Manufactured by Bruno Cavani, Via G. Mazzini 174, Bologna, 1949-1957

In 1923 Bruno Cavani's activity began as the sole representative for Italy of the German car and motorcycle factory DKW, based in Via Mazzini 174, in the area between the current Via Emilia Levante and Via Fossolo.

Due to the fascist government's constraints and harrasment, and then the damage caused by the bombing of 12 October 1944, he was forced to close.

Immediately after the war he enlisted the services of the nearby OMA and Amadori firms to construct the components he required for motorcycle manufacture - light alloy castings, rims, hubs, brakes and the like. Cavani, who in 1949 designed and patented a rear swingarm suspension system, fitted the DKW 125 RT engine to his own chassis. He had a been a DKW representative before the war, and they were pleased to renew the agreements.

Cavani was then in a position to sell both his own motorcycles along with those built in Germany.

Along with the RT 125 W Turismo built in Germany he added other models to the range - the RT125 W Gran Turismo, Sport, Lusso, Corsa, and in 1952 cross-country models.

Early in 1957 Cavani sold the business to his nephew Livio Biagini who has been working with him for some time. Shortly thereafter the company closed. The DKW dealership went to the Motoauto[1] company, headquartered at the same address - Via Mazzini 174.

N.B. refers to both Motoauto and Motauto - the former is likely correct. There was Motauto near near Varese in the 1950s.

Sources: Museo del Patrimonio Industriale, Bologna;


Manufactured around 1954-1956, it was fitted with a conventional piston-port 125 or 160cc two-stroke in a modern frame with telescopic forks and rear suspension, possibly both from Testi. It is thought to have been built in Bologna.

Source: Museo del Patrimonio Industriale, Bologna

Manufactured in Treviso in the 1920s using Train engines. An advertisement reads:
"Favari-Train - Filli Favari - Fuori Por'a Manzoni, Treviso."


FIM Chihuahua 50cc Modello 50, Salon Torino 1976
Nothing further is known about this machine.

Fini and Ballant - Eredi Fini
Married couple Angelo Fini and Enrica Mazzetti established the Casa del Ciclo - Eredi Fini business in 1940. Both died in September 1946 and their children, still minors, took over with help of a tutor. In 1949 Anna Maria Mazzetti, with her husband Bruno Ballanti, assumed control. They built bicycles, and sold Atala accessories. From 1955 they also marketed mopeds with modified suspension powered by F.B. Minarelli engines (and probably others) under the brand name Ballant, and possibly also used the Fini marque.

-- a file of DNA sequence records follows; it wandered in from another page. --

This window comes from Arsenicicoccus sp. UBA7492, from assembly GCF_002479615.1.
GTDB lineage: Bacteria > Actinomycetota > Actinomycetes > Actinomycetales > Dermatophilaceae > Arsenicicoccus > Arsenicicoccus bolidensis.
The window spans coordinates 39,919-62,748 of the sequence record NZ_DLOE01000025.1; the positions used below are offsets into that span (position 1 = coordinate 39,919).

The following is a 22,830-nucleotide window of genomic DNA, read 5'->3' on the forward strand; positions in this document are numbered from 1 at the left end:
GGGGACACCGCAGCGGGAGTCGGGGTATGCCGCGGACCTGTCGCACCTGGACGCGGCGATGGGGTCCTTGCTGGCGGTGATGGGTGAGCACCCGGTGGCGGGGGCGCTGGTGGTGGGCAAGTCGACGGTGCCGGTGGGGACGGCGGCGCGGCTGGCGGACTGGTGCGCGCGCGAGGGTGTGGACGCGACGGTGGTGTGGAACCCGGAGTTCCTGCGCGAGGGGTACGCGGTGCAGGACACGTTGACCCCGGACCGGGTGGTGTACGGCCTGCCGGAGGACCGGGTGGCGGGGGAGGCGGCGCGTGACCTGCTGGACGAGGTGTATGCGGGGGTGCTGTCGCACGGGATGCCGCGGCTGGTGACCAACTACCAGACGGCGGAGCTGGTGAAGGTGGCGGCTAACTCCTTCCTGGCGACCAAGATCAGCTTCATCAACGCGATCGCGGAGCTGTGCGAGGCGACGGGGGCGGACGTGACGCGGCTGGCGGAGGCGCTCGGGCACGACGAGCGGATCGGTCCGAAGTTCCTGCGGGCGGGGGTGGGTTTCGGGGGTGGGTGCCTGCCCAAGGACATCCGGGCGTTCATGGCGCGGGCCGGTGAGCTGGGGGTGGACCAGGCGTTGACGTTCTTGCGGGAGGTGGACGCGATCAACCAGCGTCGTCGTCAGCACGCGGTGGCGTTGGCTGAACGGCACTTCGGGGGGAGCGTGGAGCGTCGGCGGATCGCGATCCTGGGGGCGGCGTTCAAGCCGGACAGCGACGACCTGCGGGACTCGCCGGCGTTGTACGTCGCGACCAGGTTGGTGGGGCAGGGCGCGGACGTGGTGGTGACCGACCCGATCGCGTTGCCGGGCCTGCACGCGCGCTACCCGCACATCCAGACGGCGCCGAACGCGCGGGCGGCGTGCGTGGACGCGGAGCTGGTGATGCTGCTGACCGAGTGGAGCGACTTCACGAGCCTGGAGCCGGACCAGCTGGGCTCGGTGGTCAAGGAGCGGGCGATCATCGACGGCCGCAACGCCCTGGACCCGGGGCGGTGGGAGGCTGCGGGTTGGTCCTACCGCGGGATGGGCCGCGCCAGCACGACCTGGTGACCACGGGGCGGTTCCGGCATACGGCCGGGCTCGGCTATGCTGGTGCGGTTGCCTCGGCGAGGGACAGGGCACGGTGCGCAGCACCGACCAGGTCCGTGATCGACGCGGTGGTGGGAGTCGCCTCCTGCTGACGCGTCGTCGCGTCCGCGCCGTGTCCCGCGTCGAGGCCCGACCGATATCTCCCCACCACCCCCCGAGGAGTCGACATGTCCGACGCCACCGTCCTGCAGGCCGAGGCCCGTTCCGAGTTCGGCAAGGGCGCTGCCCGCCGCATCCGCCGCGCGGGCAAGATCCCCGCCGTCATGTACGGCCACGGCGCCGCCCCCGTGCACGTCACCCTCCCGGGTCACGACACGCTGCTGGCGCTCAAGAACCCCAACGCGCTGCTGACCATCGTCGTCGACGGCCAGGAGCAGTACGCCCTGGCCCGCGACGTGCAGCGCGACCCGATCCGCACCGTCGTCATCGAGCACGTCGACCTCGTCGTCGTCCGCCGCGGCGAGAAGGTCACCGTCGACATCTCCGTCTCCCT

From 1959 the company was managed solely by Anna Maria Fini (Casa del Ciclo e Sport) with headquarters in Via Indipendenza in Bologna and many branches in the area (Calderara, Funo di Argelato). They remained active in the cycle-motor sector until 1977, when construction of mopeds and motorcycles ceased.
N.B. A machine by G.B. of Bologna powered by a Veggetti 75 engine is associated with Casa del Ciclo, so it is possible that this was built by Eridi Fini and marketed by G.B., of whom very little is known.

Sources: Museo del Patrimonio Industriale, Bologna;

1950-1954. Built 123c and 14cc lightweights using their own frames and JLO engines.
Source: Tragatsch p 135


The firm produced a 65cc scooter named Daino in 1951 with bodywork by Magni of Milan. Later models had 75cc engines, and they remained in production until 1954.
See also Bertoni of Lodi

Ghezzi & Brian
Established in Missaglia, Lecco by Giuseppe Ghezzi and Bruni Saturno from 1995, these are high-end Guzzi-based sports bikes.
They have had good results in competition.
Production began in 1999 with the Supertwin 1100, and this was followed by the unfaired Furia. In 2004 the Fionda appeared. More recent models include the Dr John Tribute.

They were involved in the development of the Moto Guzzi MGS-01 Corsa.


Giuseppe Marzotto was a moto-cross competitor before entering speedway, becoming Italian Champion in 1975-1978 & 1983.
The GM500 OHC 4-valve engine first appeared in 1979, entered production in 1980, and achieved worldwide attention in 1983 when Egon Muller won the World Championship, with Erik Gunderson taking the title the following year, again with a GM.
By the turn of the century the Marzotto-designed powerplants were the one to beat, and appeared in long-track, short-track and ice-racing. In 2015 Tai Woffinden won the World Championship using a GM.
Borile fitted a modified and detuned GM engine to their B500 Cafè Racer in the late 1990s.
More information: The GM Story
Sources:,, et al.

GP (Griffoni & Piccini)

In 1927 Luigi Griffoni and Libero Piccini of Falconara Marittima (Ancona) built a motorcycle named GP. It had a 216 cc four-stroke horizontal single-cylinder engine of their own design which ran on diesel or petrol. It was only built that year.

Not to be confused with the GP by Guzzi and Parodi, the forerunner of Moto Guzzi.

Source: Benelli Museum

Manufactured by Officine Ettore Buralli, Vanam, Milano, 1950-1954
Built lightweights with two-stroke engines of 98, 123 and 147 cc. A Turismo model was available with a pressed metal frame, and a Sport with tubular frame.
Sources:, Tragatsch p153.


According to Wikipedia NL the Harlette was built as a 123cc and 173cc two-stroke at the Puch factory in Austria for Harley-Davidson importers in France, Italy and Belgium and were produced from 1925 to 1928, and that in France they were also sold as Harlette-Géco because they were sold to Gerkinet & Co. in Jeumont.
However, Bretti Brothers differ somewhat, telling us that MAS produced the Harlette as a fourstroke in 1930. Further information here: MAS Harlette
Sources:, Bretti Brothers, Tragatsch p155.


Manufactured by Industria Bicimotociclistica Italiana Sperimentale, 1948-1950